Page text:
0144-157-001 - Linear Algebra - Fall 2000
MW 2:25-4:05pm, BUS 209 - Syllabus -- Dr. H. F. Ahner
Text: Elementary Linear Algebra, Anton, Wiley (latest edition)
Goals for student learning:
You will learn to solve
- Systems of Linear Equations using Gauss Elimination, and using Matrices
- Problems involving Matrix Arithmetic (addition, multiplication, inverse)
- For the Determinant of a matrix by several methods
- 2D and 3D Vector Problems including Vector Products (Dot and Cross) and be able to use Vectors to describe Lines and Planes.
- Vector Space Problems including Finding Bases, Use of the Gram-Schmidt Process and Change of Basis.
- Linear Transformation Problems including Similarity Transformations
- For Eigenvalues and Eigenvectors of a matrix
- Based on class vote for the order of coverage, you will learn to solve problems involving as many of the following topics as time permits
Applications to solution of Differential Equations
Use of Matrix Decomposition Methods for Numerical Solutions
Complex Vector Space Analysis
Applications to Specific Subject Areas.
You will learn a practical use of each topic in addition to a conceptual understanding of it.
Suggested Learning Behaviors:
- Be an active class participant: Read the material in the text before we talk about it in class so that you are aware of any challenging areas. Ask an appropriate probing question as a difficult subject is covered. In this way you will focus the lecture time where it will help you the most.
- Be an active practitioner: Do all the problems that have answers posted in the back of the book (or as close to a representative sampling of them as you can - the situation is simple - the more you do, the more you will learn and the better you will do in this class). If your answer does not agree with the answer in the back of the textbook, arrive at class three minutes early. Put the problem up on the board, as far as you can go (i.e., list what is given, what is requested, do as much as you can, sketch roughly, if appropriate, etc. At the start of the class we will talk about how to take the next step and your efforts will insure that I will be talking directly to your concerns instead of rehashing the stuff you already know. Of course, if you prefer, get help with that problem somehow: use my office hours, talk to a friend, or develop your stick-to-itiveness and solve it by trial and error yourself. )
- Don't make the same mistake twice: If you do not get an exam problem correct, find out how to do it in case that type of problem shows up again later in the semester. (Hint: It will!) Everything in this course is cumulative and each concept and procedure builds on earlier work.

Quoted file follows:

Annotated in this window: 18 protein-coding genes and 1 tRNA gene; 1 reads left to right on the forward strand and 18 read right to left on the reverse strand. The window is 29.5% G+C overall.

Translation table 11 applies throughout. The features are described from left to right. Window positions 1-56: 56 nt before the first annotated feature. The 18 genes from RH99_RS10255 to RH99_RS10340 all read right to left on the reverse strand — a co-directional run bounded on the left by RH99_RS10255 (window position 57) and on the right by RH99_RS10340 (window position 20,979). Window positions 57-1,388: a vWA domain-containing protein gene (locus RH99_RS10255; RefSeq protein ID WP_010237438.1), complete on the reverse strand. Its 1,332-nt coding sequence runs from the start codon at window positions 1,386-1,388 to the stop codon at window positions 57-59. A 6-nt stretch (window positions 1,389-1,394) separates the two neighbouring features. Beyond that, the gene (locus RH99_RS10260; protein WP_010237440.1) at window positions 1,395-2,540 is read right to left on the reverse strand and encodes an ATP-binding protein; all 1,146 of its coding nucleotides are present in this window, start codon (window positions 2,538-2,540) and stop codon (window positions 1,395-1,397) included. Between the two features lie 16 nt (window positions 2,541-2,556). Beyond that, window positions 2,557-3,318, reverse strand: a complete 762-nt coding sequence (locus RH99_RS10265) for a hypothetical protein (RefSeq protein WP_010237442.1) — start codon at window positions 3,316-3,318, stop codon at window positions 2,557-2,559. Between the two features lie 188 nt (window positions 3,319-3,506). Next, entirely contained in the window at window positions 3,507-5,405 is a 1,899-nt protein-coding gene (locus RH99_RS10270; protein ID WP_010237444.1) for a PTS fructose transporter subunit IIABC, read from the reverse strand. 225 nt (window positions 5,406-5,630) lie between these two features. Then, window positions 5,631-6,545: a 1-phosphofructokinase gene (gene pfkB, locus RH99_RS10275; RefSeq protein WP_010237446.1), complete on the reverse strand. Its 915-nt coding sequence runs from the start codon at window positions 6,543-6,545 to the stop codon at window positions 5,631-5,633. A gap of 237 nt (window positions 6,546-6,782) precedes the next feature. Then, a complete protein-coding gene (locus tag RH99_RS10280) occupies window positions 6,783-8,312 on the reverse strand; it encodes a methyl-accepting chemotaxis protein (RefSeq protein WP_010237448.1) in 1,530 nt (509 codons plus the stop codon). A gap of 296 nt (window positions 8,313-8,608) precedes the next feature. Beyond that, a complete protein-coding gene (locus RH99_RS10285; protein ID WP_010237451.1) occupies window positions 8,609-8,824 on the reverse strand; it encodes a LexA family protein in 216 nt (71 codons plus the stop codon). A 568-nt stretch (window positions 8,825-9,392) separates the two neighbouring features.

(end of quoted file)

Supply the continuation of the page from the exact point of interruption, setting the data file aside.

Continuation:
- Work alone, then share your solutions with a classmate: You will find you will solidify and clarify your own understanding of the concepts when you explain them to someone else. If you form a learning/study team with a classmate, you will benefit not only from the teaching experience but also from your colleague's efforts and explanations on problems you did not tackle. Agree to a joint study plan, divide up the problems between you, and arrange a regular time to pool your solo efforts. Working both separately and together is usually a more efficient use of your study time than the same amount of time always working alone or always working together.
Expect "surprise" quizzes
TENTATIVE SCHEDULE - We will work through the text in order from the beginning. So, the next topic we will be talking about will always be obvious to you. The pace will depend on the rate of mastery of the material. We will review problems at the beginning of each class, as necessary. Class meetings and likely exam dates follow:
W 9/27 EXAM 1
M 10/9 - No classes
W 10/25 EXAM 2
W 11/22 EXAM 3
M 12/18- FINAL EXAM AS SCHEDULED BY REGISTRAR FROM 3:30-5:30 p.m. will consist of two parts (the first hour will be EXAM 4 and the second hour will be an opportunity to retake the exam you scored lowest on during the semester)
The Average of your best score on the 4 exams you took will be assigned a final letter grade according to the following scheme:
- A-= 90,91; A=92-95; A+= 96,or higher
- B- =80,81; B=82-87; B+=88,89
- C-=70,71; C=72-77; C+=78,79
- D-=60,61; D=62-67; D+=68,69
- F = 59 and lower.
All other class activities (surprise quizzes, participation, ...) will be used to resolve situations were an average falls on a borderline between two grades.
Office: Blodgett 8C, in Physics Department Suite
- MW 12:00- 12:50 pm
- TR 10:50-12:00
- TR 3:05-4:20 pm
Updates of class syllabus at http://www.adelphi.edu/~ahner
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